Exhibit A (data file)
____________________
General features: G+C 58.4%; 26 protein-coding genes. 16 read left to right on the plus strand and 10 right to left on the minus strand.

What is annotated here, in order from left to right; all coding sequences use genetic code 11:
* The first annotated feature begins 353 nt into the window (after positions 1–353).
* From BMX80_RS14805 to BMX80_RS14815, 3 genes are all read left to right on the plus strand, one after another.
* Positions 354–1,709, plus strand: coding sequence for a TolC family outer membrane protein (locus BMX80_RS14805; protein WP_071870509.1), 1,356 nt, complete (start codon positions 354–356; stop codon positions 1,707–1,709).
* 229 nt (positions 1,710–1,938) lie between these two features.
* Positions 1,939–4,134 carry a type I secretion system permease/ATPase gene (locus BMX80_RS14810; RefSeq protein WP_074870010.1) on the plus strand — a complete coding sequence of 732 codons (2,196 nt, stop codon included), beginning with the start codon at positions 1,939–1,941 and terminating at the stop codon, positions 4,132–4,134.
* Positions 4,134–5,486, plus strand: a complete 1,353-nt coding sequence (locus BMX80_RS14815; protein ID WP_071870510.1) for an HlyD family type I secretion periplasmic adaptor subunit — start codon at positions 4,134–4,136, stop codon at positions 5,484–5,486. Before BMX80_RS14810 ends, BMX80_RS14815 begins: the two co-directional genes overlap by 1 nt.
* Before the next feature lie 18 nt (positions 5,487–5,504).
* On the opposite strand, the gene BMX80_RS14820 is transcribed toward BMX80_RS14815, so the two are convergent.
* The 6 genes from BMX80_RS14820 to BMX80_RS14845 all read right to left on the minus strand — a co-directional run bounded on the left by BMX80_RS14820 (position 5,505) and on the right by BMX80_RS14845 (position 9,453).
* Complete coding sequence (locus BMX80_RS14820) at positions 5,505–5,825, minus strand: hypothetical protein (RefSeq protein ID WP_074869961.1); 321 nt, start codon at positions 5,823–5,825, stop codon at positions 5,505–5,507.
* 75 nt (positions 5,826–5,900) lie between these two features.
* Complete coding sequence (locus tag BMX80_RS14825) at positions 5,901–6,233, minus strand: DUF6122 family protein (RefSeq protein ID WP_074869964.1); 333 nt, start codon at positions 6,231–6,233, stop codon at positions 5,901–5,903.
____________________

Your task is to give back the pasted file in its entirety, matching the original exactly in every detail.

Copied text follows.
General features: G+C 58.4%; 26 protein-coding genes. 16 read left to right on the plus strand and 10 right to left on the minus strand.

What is annotated here, in order from left to right; all coding sequences use genetic code 11:
* The first annotated feature begins 353 nt into the window (after positions 1–353).
* From BMX80_RS14805 to BMX80_RS14815, 3 genes are all read left to right on the plus strand, one after another.
* Positions 354–1,709, plus strand: coding sequence for a TolC family outer membrane protein (locus BMX80_RS14805; protein WP_071870509.1), 1,356 nt, complete (start codon positions 354–356; stop codon positions 1,707–1,709).
* 229 nt (positions 1,710–1,938) lie between these two features.
* Positions 1,939–4,134 carry a type I secretion system permease/ATPase gene (locus BMX80_RS14810; RefSeq protein WP_074870010.1) on the plus strand — a complete coding sequence of 732 codons (2,196 nt, stop codon included), beginning with the start codon at positions 1,939–1,941 and terminating at the stop codon, positions 4,132–4,134.
* Positions 4,134–5,486, plus strand: a complete 1,353-nt coding sequence (locus BMX80_RS14815; protein ID WP_071870510.1) for an HlyD family type I secretion periplasmic adaptor subunit — start codon at positions 4,134–4,136, stop codon at positions 5,484–5,486. Before BMX80_RS14810 ends, BMX80_RS14815 begins: the two co-directional genes overlap by 1 nt.
* Before the next feature lie 18 nt (positions 5,487–5,504).
* On the opposite strand, the gene BMX80_RS14820 is transcribed toward BMX80_RS14815, so the two are convergent.
* The 6 genes from BMX80_RS14820 to BMX80_RS14845 all read right to left on the minus strand — a co-directional run bounded on the left by BMX80_RS14820 (position 5,505) and on the right by BMX80_RS14845 (position 9,453).
* Complete coding sequence (locus BMX80_RS14820) at positions 5,505–5,825, minus strand: hypothetical protein (RefSeq protein ID WP_074869961.1); 321 nt, start codon at positions 5,823–5,825, stop codon at positions 5,505–5,507.
* 75 nt (positions 5,826–5,900) lie between these two features.
* Complete coding sequence (locus tag BMX80_RS14825) at positions 5,901–6,233, minus strand: DUF6122 family protein (RefSeq protein ID WP_074869964.1); 333 nt, start codon at positions 6,231–6,233, stop codon at positions 5,901–5,903.